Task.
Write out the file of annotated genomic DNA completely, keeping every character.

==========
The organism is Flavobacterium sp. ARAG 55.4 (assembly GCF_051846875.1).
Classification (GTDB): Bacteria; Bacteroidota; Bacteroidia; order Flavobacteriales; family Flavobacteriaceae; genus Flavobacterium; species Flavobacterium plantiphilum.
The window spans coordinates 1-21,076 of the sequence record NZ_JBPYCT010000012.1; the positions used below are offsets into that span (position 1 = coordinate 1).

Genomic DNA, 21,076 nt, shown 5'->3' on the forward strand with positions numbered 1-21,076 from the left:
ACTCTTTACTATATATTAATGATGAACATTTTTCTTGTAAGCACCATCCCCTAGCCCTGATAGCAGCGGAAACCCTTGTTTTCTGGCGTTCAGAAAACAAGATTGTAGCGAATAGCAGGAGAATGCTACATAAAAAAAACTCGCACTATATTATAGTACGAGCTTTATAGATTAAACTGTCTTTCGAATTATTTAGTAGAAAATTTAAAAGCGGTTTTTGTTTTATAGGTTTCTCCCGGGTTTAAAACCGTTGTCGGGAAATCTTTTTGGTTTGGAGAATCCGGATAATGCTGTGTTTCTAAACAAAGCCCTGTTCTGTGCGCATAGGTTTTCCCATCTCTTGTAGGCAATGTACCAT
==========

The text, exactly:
The organism is Flavobacterium sp. ARAG 55.4 (assembly GCF_051846875.1).
Classification (GTDB): Bacteria; Bacteroidota; Bacteroidia; order Flavobacteriales; family Flavobacteriaceae; genus Flavobacterium; species Flavobacterium plantiphilum.
The window spans coordinates 1-21,076 of the sequence record NZ_JBPYCT010000012.1; the positions used below are offsets into that span (position 1 = coordinate 1).

Genomic DNA, 21,076 nt, shown 5'->3' on the forward strand with positions numbered 1-21,076 from the left:
ACTCTTTACTATATATTAATGATGAACATTTTTCTTGTAAGCACCATCCCCTAGCCCTGATAGCAGCGGAAACCCTTGTTTTCTGGCGTTCAGAAAACAAGATTGTAGCGAATAGCAGGAGAATGCTACATAAAAAAAACTCGCACTATATTATAGTACGAGCTTTATAGATTAAACTGTCTTTCGAATTATTTAGTAGAAAATTTAAAAGCGGTTTTTGTTTTATAGGTTTCTCCCGGGTTTAAAACCGTTGTCGGGAAATCTTTTTGGTTTGGAGAATCCGGATAATGCTGTGTTTCTAAACAAAGCCCTGTTCTGTGCGCATAGGTTTTCCCATCTCTTGTAGGCAATGTACCAT